The #1 question I get is "How are the kids doing?" The kids have handled this transition very well, in spite of the challenges. Living in a foreign culture where you struggle to speak means that you are always two steps behind the rest of the crowd. Willy's experience is an example. We put him and Abigail in a pre-school, so that they could meet friends and continue learning Spanish. Willy's class had planted seeds as a science experiment some time before he joined the class. After a couple of weeks, the other kids plants were sprouting, but Willy's was nowhere to be seen. He compared their plants to his dirt and was sad. I was sad, too. It was an image of his life in Latin America. I encouraged him, saying, "Don't worry Buddy! The other kids got a head start on you. Your plant is coming. Just wait."
When I left, my heart was breaking. I felt his pain. At times, I'm fed up with waiting. People do not want to wait for us. They understand social situations and speak quickly. So, one minute you are with a group of people in a circle and you are thinking, "I'm starting to fit in." Then, they all laugh at joke you didn't understand, then they all turn and leave at the same time. Everyone caught a social cue that it was time to do something else. You're left standing alone, wondering, "What was so funny and where am I supposed to go now?" That is tough for adults, but it’s twice as tough to watch your son go through it. Why couldn't his plant grow like everyone else’s?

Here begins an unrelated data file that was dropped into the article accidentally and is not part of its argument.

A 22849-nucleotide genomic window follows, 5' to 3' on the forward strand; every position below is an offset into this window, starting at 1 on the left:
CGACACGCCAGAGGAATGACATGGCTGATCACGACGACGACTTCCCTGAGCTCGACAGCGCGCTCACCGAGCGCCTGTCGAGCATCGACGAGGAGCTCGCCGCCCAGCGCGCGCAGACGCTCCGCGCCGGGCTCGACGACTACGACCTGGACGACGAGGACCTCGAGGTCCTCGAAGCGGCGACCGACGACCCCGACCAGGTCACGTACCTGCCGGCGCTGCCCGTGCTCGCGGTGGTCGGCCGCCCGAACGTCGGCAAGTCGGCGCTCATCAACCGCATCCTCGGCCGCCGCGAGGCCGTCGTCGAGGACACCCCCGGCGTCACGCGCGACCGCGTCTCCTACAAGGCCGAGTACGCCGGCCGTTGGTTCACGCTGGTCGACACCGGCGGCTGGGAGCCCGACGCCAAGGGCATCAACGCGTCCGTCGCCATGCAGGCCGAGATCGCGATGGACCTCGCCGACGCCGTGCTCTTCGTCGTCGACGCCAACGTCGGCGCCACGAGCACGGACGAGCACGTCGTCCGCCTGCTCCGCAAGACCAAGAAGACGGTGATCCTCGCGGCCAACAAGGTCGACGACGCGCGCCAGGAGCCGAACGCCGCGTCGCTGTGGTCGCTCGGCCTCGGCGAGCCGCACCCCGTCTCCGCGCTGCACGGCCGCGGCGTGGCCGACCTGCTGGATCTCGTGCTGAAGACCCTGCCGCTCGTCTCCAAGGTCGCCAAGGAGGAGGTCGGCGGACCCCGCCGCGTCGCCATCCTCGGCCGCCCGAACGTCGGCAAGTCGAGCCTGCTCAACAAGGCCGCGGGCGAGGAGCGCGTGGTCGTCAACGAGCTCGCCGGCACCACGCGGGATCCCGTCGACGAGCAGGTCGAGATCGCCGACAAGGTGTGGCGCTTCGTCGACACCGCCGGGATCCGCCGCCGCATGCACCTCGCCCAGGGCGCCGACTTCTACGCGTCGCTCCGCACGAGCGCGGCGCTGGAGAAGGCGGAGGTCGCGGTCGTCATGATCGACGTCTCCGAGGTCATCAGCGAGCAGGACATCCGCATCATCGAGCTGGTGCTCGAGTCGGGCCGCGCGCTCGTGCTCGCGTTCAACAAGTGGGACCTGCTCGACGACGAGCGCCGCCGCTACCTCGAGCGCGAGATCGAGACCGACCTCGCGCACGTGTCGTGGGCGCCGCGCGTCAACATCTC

Time passed. We had to travel to Southern Peru and Chile, in order to complete the kids' residency papers. When we returned to Willy's class, his eyes opened wide and he ran to the window sill. His pile of dirt had become a lush, green plant. It took time, but it happened. He was so happy. I silently prayed, "Thank you, Father, thank you!"
In Hebrew (and in Spanish) the word for wait and hope is the same. Isaiah 40:31 says, "those who hope in (wait for) the LORD will renew their strength. They will soar on wings like eagles." By faith we are waiting and hoping for the day when God makes us truly fruitful in this foreign soil. He has called us and is faithful to do it.
(By the way, Willy is doing very well in school. Thanks to all who ask!)